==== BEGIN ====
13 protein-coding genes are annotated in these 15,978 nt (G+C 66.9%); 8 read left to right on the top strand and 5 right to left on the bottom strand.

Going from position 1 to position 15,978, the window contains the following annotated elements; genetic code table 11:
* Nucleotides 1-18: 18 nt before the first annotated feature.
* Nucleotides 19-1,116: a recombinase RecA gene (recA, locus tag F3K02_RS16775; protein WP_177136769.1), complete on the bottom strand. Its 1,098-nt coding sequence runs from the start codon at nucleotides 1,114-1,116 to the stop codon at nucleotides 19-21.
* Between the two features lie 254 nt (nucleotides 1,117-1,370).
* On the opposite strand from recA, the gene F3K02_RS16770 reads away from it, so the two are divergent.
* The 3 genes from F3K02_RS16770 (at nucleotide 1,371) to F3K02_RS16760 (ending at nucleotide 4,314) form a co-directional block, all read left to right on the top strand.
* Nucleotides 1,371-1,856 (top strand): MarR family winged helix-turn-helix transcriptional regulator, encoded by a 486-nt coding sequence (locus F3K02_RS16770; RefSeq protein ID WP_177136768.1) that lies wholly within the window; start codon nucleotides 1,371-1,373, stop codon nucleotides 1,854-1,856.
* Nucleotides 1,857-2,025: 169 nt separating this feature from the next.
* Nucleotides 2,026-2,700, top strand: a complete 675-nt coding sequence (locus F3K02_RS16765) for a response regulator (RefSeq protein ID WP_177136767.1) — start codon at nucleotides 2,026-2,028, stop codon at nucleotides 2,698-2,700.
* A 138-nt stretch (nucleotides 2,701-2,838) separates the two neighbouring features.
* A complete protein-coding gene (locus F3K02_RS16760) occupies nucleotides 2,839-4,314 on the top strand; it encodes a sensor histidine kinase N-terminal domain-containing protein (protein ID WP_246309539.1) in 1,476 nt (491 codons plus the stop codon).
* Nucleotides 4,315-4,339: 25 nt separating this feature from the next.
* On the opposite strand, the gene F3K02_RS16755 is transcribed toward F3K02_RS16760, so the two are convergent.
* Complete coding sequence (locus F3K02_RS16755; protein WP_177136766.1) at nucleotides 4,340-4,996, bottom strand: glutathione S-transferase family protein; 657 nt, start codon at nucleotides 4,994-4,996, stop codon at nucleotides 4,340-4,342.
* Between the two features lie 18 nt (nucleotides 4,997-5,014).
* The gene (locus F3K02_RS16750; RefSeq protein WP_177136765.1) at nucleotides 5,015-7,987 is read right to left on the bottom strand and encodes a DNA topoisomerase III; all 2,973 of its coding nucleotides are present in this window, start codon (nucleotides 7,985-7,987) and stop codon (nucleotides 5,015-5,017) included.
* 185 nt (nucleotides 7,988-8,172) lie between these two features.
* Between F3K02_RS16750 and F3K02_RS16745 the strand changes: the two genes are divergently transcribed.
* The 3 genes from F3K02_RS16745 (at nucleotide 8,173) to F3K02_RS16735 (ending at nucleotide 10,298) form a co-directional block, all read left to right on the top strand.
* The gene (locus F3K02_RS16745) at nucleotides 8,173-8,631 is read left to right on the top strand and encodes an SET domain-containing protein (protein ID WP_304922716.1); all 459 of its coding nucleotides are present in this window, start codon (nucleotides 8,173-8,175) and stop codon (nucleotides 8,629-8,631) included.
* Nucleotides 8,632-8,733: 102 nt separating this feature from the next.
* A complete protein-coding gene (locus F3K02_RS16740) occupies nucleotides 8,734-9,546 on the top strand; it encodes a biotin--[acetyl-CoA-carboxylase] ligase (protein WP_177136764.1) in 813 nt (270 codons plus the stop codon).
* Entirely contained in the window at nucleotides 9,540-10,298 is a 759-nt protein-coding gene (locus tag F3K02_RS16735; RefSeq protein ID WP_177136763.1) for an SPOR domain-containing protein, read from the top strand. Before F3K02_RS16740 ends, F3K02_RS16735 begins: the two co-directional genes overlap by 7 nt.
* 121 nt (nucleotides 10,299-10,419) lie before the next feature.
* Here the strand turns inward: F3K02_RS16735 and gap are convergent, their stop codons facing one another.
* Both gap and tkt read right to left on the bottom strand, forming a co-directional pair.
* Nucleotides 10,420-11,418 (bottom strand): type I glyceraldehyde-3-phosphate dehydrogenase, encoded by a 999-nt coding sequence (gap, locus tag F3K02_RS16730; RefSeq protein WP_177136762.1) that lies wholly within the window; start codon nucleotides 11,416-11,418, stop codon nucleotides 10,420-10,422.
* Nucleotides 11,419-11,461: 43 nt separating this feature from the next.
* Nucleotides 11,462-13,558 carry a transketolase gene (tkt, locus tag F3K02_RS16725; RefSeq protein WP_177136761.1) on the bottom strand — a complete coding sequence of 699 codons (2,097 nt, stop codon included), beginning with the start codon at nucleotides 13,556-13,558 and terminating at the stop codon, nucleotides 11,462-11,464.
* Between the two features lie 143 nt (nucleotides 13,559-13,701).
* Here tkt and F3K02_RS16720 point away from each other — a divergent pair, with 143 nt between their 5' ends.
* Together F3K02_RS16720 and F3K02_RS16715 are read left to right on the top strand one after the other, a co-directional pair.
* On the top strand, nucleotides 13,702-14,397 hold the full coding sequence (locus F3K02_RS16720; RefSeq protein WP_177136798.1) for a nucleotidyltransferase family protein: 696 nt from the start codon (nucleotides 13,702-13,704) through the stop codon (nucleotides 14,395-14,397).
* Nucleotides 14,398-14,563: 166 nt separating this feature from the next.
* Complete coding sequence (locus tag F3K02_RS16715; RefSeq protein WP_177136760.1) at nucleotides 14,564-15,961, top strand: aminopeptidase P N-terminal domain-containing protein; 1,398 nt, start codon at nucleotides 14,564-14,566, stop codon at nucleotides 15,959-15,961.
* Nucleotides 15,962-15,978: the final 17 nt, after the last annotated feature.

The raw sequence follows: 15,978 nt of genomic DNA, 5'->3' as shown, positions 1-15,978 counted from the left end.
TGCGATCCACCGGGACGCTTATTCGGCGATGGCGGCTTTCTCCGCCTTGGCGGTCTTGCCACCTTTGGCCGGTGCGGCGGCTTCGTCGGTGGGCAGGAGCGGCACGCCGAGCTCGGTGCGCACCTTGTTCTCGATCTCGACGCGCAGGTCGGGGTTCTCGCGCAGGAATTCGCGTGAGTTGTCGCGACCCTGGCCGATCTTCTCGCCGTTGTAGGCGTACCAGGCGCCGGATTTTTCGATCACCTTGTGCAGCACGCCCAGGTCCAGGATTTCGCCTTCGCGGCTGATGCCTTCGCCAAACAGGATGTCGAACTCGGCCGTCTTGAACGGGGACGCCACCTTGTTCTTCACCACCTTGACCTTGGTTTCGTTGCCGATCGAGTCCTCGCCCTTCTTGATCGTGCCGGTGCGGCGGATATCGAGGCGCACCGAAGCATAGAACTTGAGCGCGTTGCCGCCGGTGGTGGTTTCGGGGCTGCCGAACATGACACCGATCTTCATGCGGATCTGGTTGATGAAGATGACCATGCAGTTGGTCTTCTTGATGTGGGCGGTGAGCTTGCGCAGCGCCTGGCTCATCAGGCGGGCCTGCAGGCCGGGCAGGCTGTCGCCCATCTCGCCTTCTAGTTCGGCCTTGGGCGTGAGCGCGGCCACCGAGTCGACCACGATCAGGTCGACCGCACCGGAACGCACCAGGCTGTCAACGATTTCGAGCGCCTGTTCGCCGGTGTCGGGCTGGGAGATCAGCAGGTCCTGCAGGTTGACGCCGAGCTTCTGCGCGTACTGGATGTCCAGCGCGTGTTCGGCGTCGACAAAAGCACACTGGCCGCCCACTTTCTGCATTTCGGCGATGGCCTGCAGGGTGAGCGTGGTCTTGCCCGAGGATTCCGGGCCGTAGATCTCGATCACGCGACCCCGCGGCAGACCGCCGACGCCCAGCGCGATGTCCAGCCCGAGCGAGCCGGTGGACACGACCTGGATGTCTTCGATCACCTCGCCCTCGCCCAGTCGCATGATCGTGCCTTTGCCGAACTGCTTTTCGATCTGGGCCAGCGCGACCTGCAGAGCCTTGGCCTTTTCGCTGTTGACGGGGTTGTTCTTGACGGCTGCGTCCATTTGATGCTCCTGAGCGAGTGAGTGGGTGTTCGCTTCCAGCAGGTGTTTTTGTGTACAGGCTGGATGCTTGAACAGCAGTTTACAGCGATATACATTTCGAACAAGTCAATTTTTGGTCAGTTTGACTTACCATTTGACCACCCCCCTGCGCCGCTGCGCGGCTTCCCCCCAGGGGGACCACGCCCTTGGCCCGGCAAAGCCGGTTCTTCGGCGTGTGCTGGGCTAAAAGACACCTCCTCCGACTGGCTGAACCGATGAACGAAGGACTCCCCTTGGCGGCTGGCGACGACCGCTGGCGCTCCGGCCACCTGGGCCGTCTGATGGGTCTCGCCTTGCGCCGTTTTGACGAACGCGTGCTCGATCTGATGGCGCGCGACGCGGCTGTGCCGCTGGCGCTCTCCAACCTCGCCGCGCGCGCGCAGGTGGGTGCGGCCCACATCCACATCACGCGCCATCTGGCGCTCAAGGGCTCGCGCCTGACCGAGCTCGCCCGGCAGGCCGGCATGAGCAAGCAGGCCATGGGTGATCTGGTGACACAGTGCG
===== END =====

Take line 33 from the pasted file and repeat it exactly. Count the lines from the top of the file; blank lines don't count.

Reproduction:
* Together F3K02_RS16720 and F3K02_RS16715 are read left to right on the top strand one after the other, a co-directional pair.